After an entertaining boat ride with his new Tunisian companion Pepe, who served semi-raw fish straight from the clear waters, Ottolenghi travels to meet Faroud, or Robinson as he is also known. The man lives on an island as a hermit and cooks what the land and the sea has to offer.
The wild cook’s open-air kitchen is one of the “most romantic, I have seen,” says Ottolenghi as he is served Juta soup – the sailor’s dish – a base of onions, tomatoes, the compulsory harissa, and Scorpion fish, toppled with some fresh peppers and tomatoes.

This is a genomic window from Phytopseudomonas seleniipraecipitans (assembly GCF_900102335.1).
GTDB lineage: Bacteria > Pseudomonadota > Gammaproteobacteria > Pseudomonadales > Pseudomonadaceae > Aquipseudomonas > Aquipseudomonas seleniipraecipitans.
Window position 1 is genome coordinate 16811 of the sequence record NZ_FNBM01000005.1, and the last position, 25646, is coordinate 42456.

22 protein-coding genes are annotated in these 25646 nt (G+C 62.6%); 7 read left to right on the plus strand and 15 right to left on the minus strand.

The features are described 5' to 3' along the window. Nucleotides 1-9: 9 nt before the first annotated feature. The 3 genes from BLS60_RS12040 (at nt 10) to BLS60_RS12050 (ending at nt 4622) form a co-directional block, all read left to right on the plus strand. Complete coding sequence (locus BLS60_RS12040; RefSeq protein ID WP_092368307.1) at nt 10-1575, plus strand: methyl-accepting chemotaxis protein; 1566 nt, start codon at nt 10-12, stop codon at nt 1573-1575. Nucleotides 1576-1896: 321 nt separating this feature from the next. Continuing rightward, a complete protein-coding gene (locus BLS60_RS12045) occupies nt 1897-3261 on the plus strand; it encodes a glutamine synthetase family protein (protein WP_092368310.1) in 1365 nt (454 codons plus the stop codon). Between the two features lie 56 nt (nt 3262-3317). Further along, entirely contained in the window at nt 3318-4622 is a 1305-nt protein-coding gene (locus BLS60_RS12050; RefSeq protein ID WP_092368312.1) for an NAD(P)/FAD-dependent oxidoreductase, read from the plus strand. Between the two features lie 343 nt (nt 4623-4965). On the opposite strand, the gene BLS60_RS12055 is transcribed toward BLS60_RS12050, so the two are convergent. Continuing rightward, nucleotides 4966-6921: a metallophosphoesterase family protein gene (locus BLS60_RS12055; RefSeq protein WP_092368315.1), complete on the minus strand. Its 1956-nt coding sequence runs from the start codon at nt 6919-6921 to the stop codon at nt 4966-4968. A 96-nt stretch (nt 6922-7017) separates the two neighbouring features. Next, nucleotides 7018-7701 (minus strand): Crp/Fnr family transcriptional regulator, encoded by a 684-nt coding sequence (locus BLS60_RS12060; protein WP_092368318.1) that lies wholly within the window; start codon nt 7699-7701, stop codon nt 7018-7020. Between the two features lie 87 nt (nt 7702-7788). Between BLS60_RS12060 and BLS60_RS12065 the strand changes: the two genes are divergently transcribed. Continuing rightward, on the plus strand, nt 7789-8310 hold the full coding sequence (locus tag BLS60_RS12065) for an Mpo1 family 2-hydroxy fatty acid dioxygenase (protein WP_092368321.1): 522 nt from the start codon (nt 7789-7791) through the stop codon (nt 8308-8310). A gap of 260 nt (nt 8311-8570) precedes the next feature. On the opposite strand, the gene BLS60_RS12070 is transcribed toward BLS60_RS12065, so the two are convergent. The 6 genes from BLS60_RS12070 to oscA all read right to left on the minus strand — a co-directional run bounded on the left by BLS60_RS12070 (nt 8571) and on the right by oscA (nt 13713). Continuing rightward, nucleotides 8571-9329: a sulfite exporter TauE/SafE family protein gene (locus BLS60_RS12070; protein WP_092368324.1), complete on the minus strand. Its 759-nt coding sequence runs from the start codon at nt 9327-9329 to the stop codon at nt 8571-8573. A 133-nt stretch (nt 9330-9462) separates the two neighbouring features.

The open-air kitchen is one of the “most romantic, I have seen”Ottolenghi grills a red mullet platter with a lemon and celery salad and a seafood pasta dish of fresh mussels, squid and juicy prawns.
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He visits the capital Tunis where he is up for the challenge of making one of Tunisia’s most popular dishes: the brik - a fried pastry snack of soft egg and tuna and tries the North African couscous, which (of course) have been given the harissa treatment.
He also finds a Jewish restaurant serving a twist on Tunisian dishes, where Ottolenghi prepares tender chicken and sweet corn meatballs and serves it with a spicy lemon salsa.
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